Chastain-Skillman Uses Technology to Add to Its Engineering Services
Phosphate reigned in 1950 when Roy Chastain and Joe Skillman took over the leadership of a young engineering firm, creating Chastain-Skillman Inc. The new company served that industry but also realized it needed to provide surveying, land development and public works engineering to become a major supporter of the growth and development of Polk County’s infrastructure.
Since those early days of the engineering firm, Chastain-Skillman has grown to 68 full- and part-time employees with headquarters in Lakeland and satellite offices in Orlando and Nashville, Tennessee. It works throughout the Southeast, but primarily in Central Florida and Middle Tennessee. Polk County makes up a large portion of its work in Central Florida, said Marketing Coordinator Pam Rodriguez.
Current President & CEO Jay Chastain assumed his role in 2015, following Jim Chastain, Roy’s son. Jim Chastain “sought to elevate the academic and innovative capabilities of the firm, especially with regard to water resources and environmental engineering. He recognized that, as our communities grew, there would be an obligation to protect the public health and the environment in more rigorous ways. Therefore, he expanded the firm’s general engineering services to include environmental risk management, occupational health and safety, and environmental science expertise,” she said.
Now, Jay, the third-generation company leader, is building on Chastain-Skillman’s history “by integrating new technologies into the firm’s services and promoting our ability to compete with national engineering firms,” Rodriguez said.
He lives and works by the motto “Your success is our success.”
The successes have been many, including these, which Rodriguez said are among many the firm is most proud of:
- Oakbridge & Grasslands Residential & Commercial Drive. This 1,400-acre former phosphate mine had been abandoned when then-president Jim Chastain researched potential uses. The result? A $5 million land reclamation grant, which became the catalyst for the development of Oakbridge, Grasslands and Lakeside Village – one of Chastain-Skillman’s biggest projects and one of Lakeland’s largest developments.
- Bartow Wastewater Reclamation Facility, which was one of the state’s first 100% beneficial reuse wastewater disposal projects. “The advanced wastewater treatment facility provides cooling water for Florida Power Corp.’s 470-megawatt power plant, saving about 4 million gallons per day withdrawal of groundwater,” Rodriguez said.
- PK Avenue in Auburndale. Chastain-Skillman provided everything from planning to surveying to develop a concept improvement plan for 3,500 feet of PK Avenue. “As the gateway to downtown Auburndale, the city wanted the improvements to not only resolve chronic roadway flooding and improve the quality of stormwater runoff for the highly urbanized 261-acre drainage basin, but to also improve the overall neighborhood aesthetics and provide a pedestrian trail for recreation.”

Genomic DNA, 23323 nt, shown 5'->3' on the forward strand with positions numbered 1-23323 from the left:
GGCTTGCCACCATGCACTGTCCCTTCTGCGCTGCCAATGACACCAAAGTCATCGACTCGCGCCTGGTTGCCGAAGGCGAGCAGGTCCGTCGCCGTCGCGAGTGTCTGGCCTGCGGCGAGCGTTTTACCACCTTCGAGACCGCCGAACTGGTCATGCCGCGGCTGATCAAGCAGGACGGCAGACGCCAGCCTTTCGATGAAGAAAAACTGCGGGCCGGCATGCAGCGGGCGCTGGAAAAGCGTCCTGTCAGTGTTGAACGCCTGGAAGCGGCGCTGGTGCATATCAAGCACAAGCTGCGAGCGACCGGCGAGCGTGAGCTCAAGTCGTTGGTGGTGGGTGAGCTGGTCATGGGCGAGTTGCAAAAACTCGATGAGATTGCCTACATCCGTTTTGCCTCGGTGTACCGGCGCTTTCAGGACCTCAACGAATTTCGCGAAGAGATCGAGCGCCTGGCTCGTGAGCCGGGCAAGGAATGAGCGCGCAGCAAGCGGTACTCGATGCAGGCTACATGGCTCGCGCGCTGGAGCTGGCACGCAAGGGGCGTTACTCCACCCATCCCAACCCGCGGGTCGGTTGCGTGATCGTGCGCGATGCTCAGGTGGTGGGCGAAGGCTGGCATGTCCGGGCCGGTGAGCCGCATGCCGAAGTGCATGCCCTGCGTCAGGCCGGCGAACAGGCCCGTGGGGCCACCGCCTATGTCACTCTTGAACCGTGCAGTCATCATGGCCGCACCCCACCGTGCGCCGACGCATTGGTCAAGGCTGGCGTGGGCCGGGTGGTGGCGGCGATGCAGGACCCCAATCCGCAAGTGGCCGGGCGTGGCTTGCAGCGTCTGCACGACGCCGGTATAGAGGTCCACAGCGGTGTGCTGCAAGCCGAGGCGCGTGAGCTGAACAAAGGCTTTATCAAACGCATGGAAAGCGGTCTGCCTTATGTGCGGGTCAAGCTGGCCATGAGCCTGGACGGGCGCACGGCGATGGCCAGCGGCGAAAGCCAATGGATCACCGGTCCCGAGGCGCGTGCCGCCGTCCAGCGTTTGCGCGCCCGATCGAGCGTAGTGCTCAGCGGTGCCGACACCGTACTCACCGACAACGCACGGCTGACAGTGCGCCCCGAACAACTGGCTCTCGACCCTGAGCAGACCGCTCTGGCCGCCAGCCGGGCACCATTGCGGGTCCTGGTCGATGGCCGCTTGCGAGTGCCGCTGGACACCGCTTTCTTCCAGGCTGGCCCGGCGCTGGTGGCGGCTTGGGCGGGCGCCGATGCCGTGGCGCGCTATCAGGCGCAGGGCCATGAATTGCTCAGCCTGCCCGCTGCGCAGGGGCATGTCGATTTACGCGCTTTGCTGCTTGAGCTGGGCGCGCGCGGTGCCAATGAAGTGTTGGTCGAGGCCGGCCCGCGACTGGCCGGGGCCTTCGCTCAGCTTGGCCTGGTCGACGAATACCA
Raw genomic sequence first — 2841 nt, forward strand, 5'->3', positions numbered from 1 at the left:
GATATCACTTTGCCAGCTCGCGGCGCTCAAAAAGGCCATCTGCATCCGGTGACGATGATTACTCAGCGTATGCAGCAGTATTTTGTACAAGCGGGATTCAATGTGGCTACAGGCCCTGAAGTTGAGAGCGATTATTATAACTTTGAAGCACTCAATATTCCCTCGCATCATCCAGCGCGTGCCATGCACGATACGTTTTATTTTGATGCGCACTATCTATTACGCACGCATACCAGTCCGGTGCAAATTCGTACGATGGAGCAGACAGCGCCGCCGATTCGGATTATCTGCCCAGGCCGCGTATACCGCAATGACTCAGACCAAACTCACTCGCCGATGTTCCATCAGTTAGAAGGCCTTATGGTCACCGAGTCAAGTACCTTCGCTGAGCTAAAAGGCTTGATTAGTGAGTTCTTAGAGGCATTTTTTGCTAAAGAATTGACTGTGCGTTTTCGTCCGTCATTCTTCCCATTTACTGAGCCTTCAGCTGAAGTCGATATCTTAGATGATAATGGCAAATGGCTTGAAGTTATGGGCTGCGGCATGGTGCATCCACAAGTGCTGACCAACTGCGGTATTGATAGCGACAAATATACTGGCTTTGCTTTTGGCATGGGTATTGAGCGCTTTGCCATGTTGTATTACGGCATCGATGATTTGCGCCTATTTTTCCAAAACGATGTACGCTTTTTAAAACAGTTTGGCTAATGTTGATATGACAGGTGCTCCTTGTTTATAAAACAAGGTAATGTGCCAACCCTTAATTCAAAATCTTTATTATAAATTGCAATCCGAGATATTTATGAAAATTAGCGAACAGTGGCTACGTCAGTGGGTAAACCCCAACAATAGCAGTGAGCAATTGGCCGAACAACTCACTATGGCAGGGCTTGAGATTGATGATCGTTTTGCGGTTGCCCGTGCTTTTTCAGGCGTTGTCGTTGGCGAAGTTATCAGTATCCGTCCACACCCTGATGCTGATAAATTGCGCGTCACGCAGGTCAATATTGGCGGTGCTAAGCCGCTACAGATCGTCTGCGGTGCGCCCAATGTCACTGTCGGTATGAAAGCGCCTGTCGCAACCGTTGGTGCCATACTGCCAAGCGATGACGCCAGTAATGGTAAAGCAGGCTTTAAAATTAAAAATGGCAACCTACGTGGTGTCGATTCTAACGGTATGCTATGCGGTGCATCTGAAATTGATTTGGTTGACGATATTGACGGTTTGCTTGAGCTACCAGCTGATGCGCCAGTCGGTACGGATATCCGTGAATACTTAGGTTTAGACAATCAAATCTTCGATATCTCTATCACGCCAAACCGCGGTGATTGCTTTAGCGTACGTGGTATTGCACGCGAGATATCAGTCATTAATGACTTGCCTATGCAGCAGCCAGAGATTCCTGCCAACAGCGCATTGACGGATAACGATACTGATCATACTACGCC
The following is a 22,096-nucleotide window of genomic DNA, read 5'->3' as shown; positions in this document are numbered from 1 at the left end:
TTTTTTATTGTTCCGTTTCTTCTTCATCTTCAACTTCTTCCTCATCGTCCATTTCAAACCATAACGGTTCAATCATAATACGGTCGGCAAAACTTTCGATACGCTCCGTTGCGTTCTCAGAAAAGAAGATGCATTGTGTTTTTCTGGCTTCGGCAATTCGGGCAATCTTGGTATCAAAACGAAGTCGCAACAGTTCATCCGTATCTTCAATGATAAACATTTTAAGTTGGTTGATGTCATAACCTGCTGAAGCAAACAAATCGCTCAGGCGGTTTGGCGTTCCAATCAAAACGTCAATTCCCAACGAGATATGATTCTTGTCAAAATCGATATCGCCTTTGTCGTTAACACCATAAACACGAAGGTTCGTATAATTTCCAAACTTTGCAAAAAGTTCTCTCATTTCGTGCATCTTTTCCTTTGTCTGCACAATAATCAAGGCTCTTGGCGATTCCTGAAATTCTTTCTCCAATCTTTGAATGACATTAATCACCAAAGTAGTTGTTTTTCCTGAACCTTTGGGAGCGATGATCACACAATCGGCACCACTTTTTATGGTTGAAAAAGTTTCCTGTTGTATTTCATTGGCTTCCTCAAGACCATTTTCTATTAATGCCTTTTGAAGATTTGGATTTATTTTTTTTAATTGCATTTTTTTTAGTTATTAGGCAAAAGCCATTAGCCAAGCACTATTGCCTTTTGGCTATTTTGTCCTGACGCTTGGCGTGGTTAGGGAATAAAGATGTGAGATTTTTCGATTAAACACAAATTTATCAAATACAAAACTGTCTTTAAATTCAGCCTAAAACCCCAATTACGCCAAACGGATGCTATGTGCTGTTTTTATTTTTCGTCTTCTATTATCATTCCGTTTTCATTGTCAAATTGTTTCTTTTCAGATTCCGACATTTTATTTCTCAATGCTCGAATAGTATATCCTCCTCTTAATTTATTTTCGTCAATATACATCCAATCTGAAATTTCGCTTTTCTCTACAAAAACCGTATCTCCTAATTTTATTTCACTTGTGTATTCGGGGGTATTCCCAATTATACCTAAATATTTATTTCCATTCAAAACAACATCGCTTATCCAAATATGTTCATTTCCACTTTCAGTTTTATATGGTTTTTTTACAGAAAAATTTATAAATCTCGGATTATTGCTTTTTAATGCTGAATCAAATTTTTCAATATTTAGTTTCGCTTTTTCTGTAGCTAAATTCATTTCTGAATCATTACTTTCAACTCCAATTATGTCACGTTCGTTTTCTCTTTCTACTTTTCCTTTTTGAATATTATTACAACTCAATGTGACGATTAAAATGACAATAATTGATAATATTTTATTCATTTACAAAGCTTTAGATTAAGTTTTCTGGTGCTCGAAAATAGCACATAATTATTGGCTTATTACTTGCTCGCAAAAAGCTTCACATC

The firm is now working on the Polk Regional Water Cooperative’s Southeast Wellfield and Water Supply Facility project, part of a $500 million program involving 14 municipalities and the county to develop the Lower Floridan Aquifer into an “alternative” water supply. Its team will provide designs to get the treated water to its destination.
Rodriguez puts it simply – the engineering company has thrived thanks to its “legacy, our relationships with the communities we serve and our commitment to family values.”
Each year it reflects on projects “and the impact those projects have had on the development and growth of our communities over these past seven decades,” she said. “This brings forth a profound feeling of pride for our team. Each project is handled with care, precision and an understanding of its impact on the future. We care deeply for our communities because our team plays an integral part in each of them.”
The company also upholds the values that Roy Chastain and Skillman founded it on. “Each year, we survey our team members to provide them an opportunity to share their thoughts on our company’s culture, management style, workload expectations and more. Much of the positive feedback we receive focuses on the ample career advancement opportunities that are provided through one-on-one mentorship, ongoing training and continuing education; our executive team’s emphasis on the importance of work-life balance; and the overall understanding that respect is paramount to a happy and healthy work environment.”
The company believes in giving back to the communities it serves in unique ways. This year, Rodriguez said, it has started focusing on participating in educational events for young adults and children. It’s done two events so far in 2023:
- Bonnet Springs Park’s Spring Break STEAM Week, “where members of our survey and marketing team taught park visitors ages 6-15 about the world of land surveying. Activities included looking at maps from projects completed around Central Florida, exploring the equipment used to collect data to create the maps, and showing guests how to create their very own Bonnet Springs Park ‘map’,” she said.
- Girl Scouts of West Central Florida’s STEMapalooza, hosted at Florida Polytechnic University. “Over 1,200 Girl Scouts, friends and family attended the event, and attendees got to learn about land surveying with our Assistant Director of Survey and sit in on the Women in STEM panel featuring one of our civil engineers, Jennifer Schroyer.”